All of this raises the question, how are hotel chains and owners surviving? One of the first things they had to do following the first lockdown was to ease the fears of guests related to Covid-19 on top of applying the new health and safety regulations. “To build this guest confidence and trust we’ve had to really focus across all hotels on safety and cleanliness, brought to life through our IHG Clean Promise. With so much uncertainty and changes in government regulations, people also needed the freedom to be able to change their mind, or adapt to having their travel plans changed, and not be penalised for it. Flexibility and cleanliness became the top priorities for guests when booking travel,” reveals Andrzej Szymczyk of IHG. Flexibility, as in other sectors, does seem to be the buzzword of the moment when it comes to survival strategies and how hotel space is set to change post-pandemic. As Agata Janda explains: “Hotels will have to be more flexible in many ways. This will include the introduction of flex offices, hybrid spaces, as well as apartment-style rooms with their own kitchenettes. And more technology will be essential for all this. Operators are realising that technology needs to play a bigger role at hotels, it can enhance hospitality, and it gives them the flexibility they need to survive.” While Rafał Florczyk also points out that “some innovative hotels have repurposed guestrooms to become temporary offices or have re-arranged their conference areas as television studios for rent.”

Opportunity knocks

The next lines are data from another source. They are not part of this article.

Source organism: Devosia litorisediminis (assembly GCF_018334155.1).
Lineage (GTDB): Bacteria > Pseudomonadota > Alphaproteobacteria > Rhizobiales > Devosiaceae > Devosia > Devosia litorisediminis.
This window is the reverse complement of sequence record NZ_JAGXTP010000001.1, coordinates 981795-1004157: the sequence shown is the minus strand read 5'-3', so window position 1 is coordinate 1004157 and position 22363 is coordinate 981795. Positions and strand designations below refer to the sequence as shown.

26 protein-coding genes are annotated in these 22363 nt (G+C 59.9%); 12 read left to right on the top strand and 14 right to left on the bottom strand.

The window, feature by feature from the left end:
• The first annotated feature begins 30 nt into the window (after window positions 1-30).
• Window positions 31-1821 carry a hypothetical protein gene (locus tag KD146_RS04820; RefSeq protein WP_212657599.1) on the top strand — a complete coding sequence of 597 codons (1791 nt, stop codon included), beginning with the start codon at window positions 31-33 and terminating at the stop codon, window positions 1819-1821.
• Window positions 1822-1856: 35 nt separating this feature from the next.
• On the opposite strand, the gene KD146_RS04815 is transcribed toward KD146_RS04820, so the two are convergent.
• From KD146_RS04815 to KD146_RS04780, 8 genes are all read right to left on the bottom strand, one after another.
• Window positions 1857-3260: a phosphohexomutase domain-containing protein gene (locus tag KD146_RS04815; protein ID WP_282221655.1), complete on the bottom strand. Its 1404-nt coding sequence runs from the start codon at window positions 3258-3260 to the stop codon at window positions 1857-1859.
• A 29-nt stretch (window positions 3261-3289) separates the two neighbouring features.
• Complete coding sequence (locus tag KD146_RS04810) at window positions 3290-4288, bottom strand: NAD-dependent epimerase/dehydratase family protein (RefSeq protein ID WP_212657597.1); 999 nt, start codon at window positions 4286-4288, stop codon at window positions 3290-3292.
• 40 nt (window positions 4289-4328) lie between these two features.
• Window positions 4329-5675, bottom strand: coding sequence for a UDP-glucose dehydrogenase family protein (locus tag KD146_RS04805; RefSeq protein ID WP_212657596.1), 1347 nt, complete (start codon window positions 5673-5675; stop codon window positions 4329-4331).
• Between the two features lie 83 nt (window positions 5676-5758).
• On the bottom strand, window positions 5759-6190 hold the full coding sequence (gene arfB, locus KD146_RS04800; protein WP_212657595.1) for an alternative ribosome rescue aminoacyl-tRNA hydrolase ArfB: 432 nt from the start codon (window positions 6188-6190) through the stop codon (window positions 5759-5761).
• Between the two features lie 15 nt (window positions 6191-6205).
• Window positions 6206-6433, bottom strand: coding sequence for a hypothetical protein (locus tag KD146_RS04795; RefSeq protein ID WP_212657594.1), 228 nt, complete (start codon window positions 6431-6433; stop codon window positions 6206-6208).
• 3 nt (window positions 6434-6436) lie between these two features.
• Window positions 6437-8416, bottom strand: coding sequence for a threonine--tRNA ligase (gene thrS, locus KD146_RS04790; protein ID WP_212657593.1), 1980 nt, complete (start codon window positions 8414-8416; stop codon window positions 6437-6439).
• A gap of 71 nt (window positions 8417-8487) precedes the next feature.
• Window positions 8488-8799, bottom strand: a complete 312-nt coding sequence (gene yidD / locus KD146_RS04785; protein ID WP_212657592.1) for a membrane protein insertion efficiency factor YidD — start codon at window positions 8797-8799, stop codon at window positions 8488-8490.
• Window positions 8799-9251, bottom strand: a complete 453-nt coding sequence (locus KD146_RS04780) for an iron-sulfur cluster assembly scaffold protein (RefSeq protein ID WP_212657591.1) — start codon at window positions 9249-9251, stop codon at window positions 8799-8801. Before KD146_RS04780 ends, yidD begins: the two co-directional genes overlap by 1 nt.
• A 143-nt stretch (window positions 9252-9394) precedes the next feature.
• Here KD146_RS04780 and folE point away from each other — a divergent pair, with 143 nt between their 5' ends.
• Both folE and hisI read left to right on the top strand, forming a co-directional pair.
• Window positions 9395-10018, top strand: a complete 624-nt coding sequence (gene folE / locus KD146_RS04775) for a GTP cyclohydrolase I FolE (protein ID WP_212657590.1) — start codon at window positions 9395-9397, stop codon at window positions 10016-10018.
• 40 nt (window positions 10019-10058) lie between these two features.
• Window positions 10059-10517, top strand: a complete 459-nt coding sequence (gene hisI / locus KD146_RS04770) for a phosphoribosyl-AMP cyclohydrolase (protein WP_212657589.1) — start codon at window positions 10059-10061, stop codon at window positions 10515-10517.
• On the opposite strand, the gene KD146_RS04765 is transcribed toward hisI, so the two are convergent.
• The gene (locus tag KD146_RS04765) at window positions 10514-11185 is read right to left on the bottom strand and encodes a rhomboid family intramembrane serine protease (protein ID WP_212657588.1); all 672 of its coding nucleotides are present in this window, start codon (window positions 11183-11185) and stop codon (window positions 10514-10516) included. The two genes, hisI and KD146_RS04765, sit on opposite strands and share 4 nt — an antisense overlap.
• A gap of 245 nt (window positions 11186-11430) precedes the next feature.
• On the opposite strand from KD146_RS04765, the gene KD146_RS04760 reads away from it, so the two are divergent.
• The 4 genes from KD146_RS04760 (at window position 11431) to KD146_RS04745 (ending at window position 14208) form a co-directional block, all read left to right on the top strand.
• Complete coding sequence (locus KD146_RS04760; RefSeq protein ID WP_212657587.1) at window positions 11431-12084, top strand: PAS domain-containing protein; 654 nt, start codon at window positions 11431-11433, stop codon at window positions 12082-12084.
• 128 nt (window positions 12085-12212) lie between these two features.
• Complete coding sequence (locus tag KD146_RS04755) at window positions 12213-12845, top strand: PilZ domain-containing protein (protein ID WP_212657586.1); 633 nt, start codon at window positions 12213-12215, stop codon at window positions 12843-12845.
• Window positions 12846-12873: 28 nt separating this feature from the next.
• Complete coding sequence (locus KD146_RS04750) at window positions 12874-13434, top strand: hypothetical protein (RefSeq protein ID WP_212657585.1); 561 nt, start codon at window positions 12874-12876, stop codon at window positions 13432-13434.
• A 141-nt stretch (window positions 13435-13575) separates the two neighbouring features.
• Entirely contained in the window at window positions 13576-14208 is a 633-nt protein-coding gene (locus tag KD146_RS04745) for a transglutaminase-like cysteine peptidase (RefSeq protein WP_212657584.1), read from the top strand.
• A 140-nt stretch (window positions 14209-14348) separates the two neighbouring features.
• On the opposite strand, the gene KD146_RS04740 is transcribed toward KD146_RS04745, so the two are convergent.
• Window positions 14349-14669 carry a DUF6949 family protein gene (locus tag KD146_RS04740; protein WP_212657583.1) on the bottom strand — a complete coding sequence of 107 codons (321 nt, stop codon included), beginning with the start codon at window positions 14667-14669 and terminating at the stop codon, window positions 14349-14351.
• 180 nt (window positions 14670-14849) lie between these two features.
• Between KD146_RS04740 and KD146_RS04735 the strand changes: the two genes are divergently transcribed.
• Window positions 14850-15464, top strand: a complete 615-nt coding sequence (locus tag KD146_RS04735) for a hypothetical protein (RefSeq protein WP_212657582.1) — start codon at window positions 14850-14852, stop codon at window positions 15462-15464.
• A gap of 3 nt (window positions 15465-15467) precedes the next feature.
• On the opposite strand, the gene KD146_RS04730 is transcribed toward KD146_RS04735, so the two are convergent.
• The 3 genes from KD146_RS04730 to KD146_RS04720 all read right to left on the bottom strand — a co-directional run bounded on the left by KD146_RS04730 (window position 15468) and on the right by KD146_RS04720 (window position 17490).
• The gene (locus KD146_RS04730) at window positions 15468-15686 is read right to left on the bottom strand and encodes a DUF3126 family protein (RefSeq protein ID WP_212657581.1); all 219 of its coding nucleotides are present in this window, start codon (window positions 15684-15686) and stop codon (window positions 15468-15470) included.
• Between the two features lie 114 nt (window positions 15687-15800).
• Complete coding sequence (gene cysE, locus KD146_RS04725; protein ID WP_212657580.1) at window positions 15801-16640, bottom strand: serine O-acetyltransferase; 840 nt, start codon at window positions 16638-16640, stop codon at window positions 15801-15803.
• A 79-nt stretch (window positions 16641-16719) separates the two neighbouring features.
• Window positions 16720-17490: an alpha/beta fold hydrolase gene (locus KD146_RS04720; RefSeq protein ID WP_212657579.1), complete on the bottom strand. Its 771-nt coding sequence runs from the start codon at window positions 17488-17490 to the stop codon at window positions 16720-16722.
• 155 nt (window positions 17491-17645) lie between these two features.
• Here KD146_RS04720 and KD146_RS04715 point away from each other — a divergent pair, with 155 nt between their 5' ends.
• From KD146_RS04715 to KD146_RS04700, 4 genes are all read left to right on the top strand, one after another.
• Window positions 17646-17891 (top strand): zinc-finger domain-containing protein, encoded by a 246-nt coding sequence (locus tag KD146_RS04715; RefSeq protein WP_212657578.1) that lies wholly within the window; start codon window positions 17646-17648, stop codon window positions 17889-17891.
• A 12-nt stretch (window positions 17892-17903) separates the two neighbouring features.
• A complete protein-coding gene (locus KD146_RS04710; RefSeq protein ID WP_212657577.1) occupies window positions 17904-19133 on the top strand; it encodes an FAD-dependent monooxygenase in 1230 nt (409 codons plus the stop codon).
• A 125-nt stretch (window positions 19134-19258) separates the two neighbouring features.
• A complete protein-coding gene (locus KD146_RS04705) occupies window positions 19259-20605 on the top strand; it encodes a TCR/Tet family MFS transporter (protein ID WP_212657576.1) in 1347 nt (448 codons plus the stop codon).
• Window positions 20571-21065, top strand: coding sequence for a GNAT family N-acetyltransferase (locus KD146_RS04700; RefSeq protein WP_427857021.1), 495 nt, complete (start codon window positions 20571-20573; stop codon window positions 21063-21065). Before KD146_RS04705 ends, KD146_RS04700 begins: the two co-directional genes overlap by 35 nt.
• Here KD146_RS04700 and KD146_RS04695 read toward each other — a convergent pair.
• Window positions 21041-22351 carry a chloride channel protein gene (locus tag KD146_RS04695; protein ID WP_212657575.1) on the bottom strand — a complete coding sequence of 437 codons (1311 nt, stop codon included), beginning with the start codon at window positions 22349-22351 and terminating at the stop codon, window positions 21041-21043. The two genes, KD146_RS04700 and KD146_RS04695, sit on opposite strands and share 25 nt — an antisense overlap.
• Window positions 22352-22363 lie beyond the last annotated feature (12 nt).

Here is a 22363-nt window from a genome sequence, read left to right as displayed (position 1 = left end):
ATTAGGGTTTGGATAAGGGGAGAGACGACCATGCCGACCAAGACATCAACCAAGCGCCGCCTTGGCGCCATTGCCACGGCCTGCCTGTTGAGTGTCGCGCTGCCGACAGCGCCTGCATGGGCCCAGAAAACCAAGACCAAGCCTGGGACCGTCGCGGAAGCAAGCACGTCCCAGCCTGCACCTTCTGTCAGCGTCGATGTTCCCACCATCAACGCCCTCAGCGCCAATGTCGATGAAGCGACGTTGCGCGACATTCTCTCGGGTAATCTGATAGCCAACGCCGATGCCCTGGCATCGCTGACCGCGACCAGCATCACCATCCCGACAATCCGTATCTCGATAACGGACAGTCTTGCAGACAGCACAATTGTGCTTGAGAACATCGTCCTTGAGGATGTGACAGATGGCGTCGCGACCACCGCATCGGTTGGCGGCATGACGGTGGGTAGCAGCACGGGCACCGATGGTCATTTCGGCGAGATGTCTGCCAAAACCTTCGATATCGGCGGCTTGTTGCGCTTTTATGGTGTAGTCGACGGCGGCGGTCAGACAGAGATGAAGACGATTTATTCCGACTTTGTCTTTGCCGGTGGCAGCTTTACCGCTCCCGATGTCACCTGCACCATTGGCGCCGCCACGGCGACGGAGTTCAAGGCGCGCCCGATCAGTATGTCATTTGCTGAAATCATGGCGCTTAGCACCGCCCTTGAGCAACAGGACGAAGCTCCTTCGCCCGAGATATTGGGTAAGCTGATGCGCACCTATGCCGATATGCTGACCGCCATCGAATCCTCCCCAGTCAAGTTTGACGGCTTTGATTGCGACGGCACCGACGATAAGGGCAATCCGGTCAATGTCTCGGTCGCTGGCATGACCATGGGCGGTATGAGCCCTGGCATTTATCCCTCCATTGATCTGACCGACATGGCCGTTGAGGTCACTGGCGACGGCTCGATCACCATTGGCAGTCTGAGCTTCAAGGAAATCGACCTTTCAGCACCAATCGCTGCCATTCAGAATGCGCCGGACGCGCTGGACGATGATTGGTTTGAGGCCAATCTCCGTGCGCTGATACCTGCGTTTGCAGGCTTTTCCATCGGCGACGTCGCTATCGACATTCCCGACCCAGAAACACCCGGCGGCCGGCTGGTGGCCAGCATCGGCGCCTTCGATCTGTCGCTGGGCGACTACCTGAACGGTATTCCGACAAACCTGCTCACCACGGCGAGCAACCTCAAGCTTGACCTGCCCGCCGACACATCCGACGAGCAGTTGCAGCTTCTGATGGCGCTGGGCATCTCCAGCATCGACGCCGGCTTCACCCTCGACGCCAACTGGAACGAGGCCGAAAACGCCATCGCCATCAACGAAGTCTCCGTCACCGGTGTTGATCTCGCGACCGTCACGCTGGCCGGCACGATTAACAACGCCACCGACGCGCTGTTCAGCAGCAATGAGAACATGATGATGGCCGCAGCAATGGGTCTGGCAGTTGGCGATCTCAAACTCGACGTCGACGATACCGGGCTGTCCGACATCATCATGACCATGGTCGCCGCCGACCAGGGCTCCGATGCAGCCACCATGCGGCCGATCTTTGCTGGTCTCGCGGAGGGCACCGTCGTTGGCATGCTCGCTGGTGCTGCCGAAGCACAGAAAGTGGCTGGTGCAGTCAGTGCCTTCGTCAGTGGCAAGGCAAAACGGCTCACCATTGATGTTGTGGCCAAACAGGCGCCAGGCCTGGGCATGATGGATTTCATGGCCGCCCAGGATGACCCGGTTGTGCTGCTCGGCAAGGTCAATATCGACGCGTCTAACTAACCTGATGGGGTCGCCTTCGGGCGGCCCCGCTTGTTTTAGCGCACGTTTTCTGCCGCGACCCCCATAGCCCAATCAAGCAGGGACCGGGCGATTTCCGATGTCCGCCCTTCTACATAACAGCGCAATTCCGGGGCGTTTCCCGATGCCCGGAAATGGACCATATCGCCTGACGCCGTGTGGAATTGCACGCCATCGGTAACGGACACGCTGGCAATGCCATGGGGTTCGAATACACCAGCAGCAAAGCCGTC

With the present and future still uncertain for the sector, what impact has the pandemic had on hotels as an investment product? Not a single transaction has been closed in Poland this year – although admittedly, as all the people I spoke to for this article insisted, there is currently a lack of available assets. And yet where there’s a crisis such opportunities do tend to arise. In early December, Prague-based Ott Ventures, a private equity fund management platform recently set up Orco Property Group and MaMaison Hotels & Residences founder Jean-François Ott, announced that it was launching its first hotel investment fund, through which it aims to invest EUR 500 mln in assets in Poland, the Czech Republic, Hungary, Germany and Austria. “Times of uncertainty always bring attractive investment opportunities. Hotels are different than all other asset classes as they are trading assets and require expertise, especially in these challenging times where investors and operators need to adapt to a new situation. The Velvet hotel fund team has this expertise and can therefore benefit from opportunities where risk returns are better than pre-crisis, which is why we believe that this is an excellent time to launch our hotel fund,” claims Nicolas Horky, a fund manager at Ott Ventures. But are hoteliers actually now more willing to sell the longer the pandemic goes on? Agata Janda says yes – and no: “Attitudes have changed since the first lockdown. Back in the spring owners were generally saying that they would be ok and wouldn’t be selling up. Now, when cash reserves have dried up and nearly 40 pct of staff have been laid off, moods are at their lowest. (…) Owners are fed up with the whole situation and are now contemplating potential exits – the problem is, however, that whilst there is a mood to sell, there is still a reluctance to sell at a discount. Disenchanted owners will still be doing everything to survive over the next few months to avoid that,” she says. Nicolas Horky, however, believes that this reluctance will inevitably soften: “The market liquidity has dropped as buyers are still hoping to see discounts and owners are only considering selling if in a distressed situation. We can expect this gap between buyers’ and sellers’ expectations to narrow over the next quarters and liquidity to recover from 2021.”